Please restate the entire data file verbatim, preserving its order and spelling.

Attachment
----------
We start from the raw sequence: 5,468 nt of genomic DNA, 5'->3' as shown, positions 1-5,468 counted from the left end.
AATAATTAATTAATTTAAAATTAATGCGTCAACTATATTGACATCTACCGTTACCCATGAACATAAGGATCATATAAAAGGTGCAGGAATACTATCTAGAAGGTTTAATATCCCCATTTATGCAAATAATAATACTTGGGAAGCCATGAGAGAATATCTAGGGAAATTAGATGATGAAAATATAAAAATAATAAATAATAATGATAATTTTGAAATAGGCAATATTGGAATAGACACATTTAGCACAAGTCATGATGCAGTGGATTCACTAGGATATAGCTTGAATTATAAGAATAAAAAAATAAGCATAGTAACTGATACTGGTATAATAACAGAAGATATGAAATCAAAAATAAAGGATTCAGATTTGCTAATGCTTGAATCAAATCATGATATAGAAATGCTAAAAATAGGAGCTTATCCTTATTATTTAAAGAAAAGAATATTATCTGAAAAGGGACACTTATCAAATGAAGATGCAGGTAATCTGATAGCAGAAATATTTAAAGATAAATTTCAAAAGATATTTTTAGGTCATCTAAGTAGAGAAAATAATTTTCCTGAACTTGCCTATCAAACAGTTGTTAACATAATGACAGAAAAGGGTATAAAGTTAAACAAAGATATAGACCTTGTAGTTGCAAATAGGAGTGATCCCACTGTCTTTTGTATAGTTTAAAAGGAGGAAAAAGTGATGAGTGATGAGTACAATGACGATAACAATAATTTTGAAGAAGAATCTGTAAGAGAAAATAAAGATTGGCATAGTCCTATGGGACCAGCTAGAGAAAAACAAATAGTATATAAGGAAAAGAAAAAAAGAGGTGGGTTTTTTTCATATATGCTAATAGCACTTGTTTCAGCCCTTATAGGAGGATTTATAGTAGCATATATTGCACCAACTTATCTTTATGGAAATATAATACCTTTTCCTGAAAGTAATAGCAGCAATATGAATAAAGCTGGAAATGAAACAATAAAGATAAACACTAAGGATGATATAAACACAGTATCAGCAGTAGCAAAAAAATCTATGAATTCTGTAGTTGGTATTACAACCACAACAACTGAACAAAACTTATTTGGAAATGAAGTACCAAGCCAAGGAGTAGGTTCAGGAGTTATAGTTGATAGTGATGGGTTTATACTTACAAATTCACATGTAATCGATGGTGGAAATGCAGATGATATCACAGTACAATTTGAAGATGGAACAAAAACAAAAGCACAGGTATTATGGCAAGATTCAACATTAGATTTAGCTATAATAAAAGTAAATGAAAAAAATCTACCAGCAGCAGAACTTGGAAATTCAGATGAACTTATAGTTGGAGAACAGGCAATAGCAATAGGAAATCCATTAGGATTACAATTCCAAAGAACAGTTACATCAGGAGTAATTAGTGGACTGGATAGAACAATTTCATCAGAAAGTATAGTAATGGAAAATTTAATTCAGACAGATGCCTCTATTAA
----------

We start from the raw sequence: 5,468 nt of genomic DNA, 5'->3' as shown, positions 1-5,468 counted from the left end.
AATAATTAATTAATTTAAAATTAATGCGTCAACTATATTGACATCTACCGTTACCCATGAACATAAGGATCATATAAAAGGTGCAGGAATACTATCTAGAAGGTTTAATATCCCCATTTATGCAAATAATAATACTTGGGAAGCCATGAGAGAATATCTAGGGAAATTAGATGATGAAAATATAAAAATAATAAATAATAATGATAATTTTGAAATAGGCAATATTGGAATAGACACATTTAGCACAAGTCATGATGCAGTGGATTCACTAGGATATAGCTTGAATTATAAGAATAAAAAAATAAGCATAGTAACTGATACTGGTATAATAACAGAAGATATGAAATCAAAAATAAAGGATTCAGATTTGCTAATGCTTGAATCAAATCATGATATAGAAATGCTAAAAATAGGAGCTTATCCTTATTATTTAAAGAAAAGAATATTATCTGAAAAGGGACACTTATCAAATGAAGATGCAGGTAATCTGATAGCAGAAATATTTAAAGATAAATTTCAAAAGATATTTTTAGGTCATCTAAGTAGAGAAAATAATTTTCCTGAACTTGCCTATCAAACAGTTGTTAACATAATGACAGAAAAGGGTATAAAGTTAAACAAAGATATAGACCTTGTAGTTGCAAATAGGAGTGATCCCACTGTCTTTTGTATAGTTTAAAAGGAGGAAAAAGTGATGAGTGATGAGTACAATGACGATAACAATAATTTTGAAGAAGAATCTGTAAGAGAAAATAAAGATTGGCATAGTCCTATGGGACCAGCTAGAGAAAAACAAATAGTATATAAGGAAAAGAAAAAAAGAGGTGGGTTTTTTTCATATATGCTAATAGCACTTGTTTCAGCCCTTATAGGAGGATTTATAGTAGCATATATTGCACCAACTTATCTTTATGGAAATATAATACCTTTTCCTGAAAGTAATAGCAGCAATATGAATAAAGCTGGAAATGAAACAATAAAGATAAACACTAAGGATGATATAAACACAGTATCAGCAGTAGCAAAAAAATCTATGAATTCTGTAGTTGGTATTACAACCACAACAACTGAACAAAACTTATTTGGAAATGAAGTACCAAGCCAAGGAGTAGGTTCAGGAGTTATAGTTGATAGTGATGGGTTTATACTTACAAATTCACATGTAATCGATGGTGGAAATGCAGATGATATCACAGTACAATTTGAAGATGGAACAAAAACAAAAGCACAGGTATTATGGCAAGATTCAACATTAGATTTAGCTATAATAAAAGTAAATGAAAAAAATCTACCAGCAGCAGAACTTGGAAATTCAGATGAACTTATAGTTGGAGAACAGGCAATAGCAATAGGAAATCCATTAGGATTACAATTCCAAAGAACAGTTACATCAGGAGTAATTAGTGGACTGGATAGAACAATTTCATCAGAAAGTATAGTAATGGAAAATTTAATTCAGACAGATGCCTCTATTAA